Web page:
In 2010 most people know Mark Zuckerberg's name, and even if they don't they certainly know what he created. Facebook, the now ubiquitous social networking site that seems to infiltrate a different aspect of our lives everyday. The feds have used it to find terrorists and spies, businesses use it to get the skinny on potential employees, Facebook, it seems, can do it all. In 2003, on the other hand, when Zuckerberg began work on what he then called "The Facebook" in his Harvard dorm, his main concerns were his girlfriend who had just dumped him, and gaining acceptance to one of the university's prestigious final clubs.
The Social Network follows Zuckerberg, played by Jesse Eisenberg (The Squid and The Whale, Zombieland), from these humble beginnings to a pair of well furnished deposition rooms where he finds himself on the other side of lawsuits from a set of hulking, row boating twins, and a man he once called his best friend and the "co-creator" of Facebook, Eduardo Saverin.
Along the way Zuckerberg falls under the spell of a charismatic Internet mogul named Sean Parker, played to the hilt by Justin Timberlake (those SNL digital shorts, *NSYNC). Parker had already changed the way people listen to music when he invented Napster in the late 90s, and he's determined to help Zuckerberg make Facebook the next big thing. It doesn't take long for the audience to realize that Parker is actually a drugged out, paranoid, and apparently homeless wreck, but all Zuckerberg sees is a man who can get any girl he lays eyes on and is telling him everything he wants to hear.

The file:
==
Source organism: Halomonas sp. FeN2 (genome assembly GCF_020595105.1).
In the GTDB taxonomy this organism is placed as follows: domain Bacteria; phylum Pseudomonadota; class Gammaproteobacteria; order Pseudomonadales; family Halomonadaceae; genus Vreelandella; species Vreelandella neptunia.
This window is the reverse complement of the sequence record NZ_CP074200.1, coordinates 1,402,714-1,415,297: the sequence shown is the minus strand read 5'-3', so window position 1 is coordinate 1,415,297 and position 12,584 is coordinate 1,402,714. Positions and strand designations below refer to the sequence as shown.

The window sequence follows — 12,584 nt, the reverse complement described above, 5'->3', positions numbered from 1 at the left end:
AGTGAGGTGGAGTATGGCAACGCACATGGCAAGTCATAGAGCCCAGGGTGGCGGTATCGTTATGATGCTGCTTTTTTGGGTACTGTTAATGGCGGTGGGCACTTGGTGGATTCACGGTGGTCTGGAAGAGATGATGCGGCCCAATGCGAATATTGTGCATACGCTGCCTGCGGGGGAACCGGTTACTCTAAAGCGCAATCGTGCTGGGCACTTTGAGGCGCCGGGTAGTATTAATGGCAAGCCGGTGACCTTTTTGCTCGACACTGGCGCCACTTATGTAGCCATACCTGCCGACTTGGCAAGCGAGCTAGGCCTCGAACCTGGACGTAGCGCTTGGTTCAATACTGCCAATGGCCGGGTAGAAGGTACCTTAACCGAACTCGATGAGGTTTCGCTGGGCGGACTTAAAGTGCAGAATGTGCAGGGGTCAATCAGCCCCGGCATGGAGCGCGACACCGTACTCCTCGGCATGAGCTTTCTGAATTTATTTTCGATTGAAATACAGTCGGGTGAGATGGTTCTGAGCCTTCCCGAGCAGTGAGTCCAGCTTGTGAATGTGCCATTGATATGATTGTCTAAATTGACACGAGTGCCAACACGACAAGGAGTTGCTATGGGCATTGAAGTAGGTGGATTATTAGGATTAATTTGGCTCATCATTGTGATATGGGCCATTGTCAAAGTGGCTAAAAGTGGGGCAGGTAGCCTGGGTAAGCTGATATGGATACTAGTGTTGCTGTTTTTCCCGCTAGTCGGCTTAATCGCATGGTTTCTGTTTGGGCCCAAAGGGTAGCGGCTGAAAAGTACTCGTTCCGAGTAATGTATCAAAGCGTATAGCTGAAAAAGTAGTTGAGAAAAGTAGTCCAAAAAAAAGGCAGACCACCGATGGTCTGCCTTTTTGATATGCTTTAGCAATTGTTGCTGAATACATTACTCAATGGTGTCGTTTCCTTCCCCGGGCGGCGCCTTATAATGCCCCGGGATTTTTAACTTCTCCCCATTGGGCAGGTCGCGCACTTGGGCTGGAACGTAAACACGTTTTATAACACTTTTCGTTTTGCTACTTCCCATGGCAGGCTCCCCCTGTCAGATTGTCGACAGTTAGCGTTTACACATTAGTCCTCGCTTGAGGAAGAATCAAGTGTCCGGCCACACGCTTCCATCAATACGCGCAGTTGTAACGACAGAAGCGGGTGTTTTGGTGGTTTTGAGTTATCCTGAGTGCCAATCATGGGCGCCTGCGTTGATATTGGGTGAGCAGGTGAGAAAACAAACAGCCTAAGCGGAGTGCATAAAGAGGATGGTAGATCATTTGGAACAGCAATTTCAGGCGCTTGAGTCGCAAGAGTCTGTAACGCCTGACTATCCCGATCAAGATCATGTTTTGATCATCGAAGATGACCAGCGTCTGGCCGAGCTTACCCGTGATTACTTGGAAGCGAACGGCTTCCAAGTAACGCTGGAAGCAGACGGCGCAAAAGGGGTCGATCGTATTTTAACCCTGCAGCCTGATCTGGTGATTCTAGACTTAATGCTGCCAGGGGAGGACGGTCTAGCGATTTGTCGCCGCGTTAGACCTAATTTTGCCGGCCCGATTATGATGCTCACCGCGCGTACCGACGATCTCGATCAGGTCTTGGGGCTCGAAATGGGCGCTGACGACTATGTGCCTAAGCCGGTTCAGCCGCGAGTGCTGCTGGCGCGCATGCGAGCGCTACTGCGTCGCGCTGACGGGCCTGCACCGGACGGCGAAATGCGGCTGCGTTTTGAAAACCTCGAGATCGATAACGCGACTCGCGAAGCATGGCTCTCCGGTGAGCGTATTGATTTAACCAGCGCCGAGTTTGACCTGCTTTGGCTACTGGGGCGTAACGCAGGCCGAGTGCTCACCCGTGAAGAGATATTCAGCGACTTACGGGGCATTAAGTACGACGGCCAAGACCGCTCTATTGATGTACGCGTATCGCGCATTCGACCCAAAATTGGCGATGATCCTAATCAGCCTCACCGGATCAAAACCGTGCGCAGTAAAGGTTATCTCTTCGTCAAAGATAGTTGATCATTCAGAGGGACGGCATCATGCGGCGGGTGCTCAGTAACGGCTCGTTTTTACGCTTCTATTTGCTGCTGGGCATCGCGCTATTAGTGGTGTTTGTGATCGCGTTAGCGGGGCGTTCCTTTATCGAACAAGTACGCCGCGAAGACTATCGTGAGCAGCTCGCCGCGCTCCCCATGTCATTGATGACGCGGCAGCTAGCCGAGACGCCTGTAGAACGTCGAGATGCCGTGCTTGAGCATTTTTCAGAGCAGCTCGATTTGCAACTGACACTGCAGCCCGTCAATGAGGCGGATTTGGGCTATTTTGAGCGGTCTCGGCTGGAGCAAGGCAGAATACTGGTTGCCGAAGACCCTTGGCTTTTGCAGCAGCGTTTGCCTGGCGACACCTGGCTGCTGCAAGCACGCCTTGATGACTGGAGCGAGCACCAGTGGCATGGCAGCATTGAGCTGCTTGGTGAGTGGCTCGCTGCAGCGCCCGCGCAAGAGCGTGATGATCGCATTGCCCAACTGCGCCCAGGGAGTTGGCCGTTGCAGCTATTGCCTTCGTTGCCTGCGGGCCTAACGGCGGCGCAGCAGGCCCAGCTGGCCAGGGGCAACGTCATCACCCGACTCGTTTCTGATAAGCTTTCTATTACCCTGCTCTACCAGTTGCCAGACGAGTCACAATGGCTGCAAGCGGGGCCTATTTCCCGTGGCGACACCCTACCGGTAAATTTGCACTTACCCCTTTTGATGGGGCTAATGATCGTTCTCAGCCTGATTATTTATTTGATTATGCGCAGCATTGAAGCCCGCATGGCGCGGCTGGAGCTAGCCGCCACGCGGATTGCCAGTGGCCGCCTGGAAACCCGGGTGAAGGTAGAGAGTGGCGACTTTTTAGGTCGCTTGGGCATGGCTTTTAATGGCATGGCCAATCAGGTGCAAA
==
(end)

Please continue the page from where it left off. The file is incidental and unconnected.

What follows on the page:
All three leads give award worthy performances. Eisenberg plays Zuckerberg with a nebbish confidence that veils a pool of self doubt/loathing, Garfield gives Saverin a baby faced charm to mask the tragedy of his character's betrayal, and Timberlake plays Parker with the kind of reckless abandon that can only be achieved by someone who hasn't done much acting...or Nicolas Cage.
Despite the universally strong performances, the real star of The Social Network is Aaaron Sorkin's (The West Wing) remarkable screenplay. I can't remember the last time I heard this much dialogue in a mainstream film, let alone dialogue this crisp and exciting to listen to. You could sit in the theater with your eyes closed and The Social Network would still be an enjoyable experience. Sorkin's words zig when they should zag, crack a joke when they should cry, and cry when most would crack a joke.
Director David Fincher's (Se7en, Fight Club) wisest choice in The Social Network is to take a back seat to his material. As he did with his great 2007 film Zodiac, Fincher puts his signature jerky, dark style on hold and allows the film to find it's own tone instead of inserting himself where he doesn't belong. During the entire 2 hour running time of the film, there is maybe 1 shot that anybody might notice. The film is also well scored by Nine Inch Nails frontman Trent Reznor who fills the film with dark and pulsing tones that underline Sorkin's incendiary dialogue.
The Social Network does have some things to say about the nature of big business, and the Internet generation, but really this is the tale of one man, who not unlike Orson Welles' Charles Foster Kane, comes in to great wealth at an early age, and sees less value in his money than he does in the admiration and adoration of others. Unfortunately, as we have all heard, there are some things that money can't buy. It's a story as old as time told in a refreshing and entirely modern way, and it is far and away, the best film I have seen this year.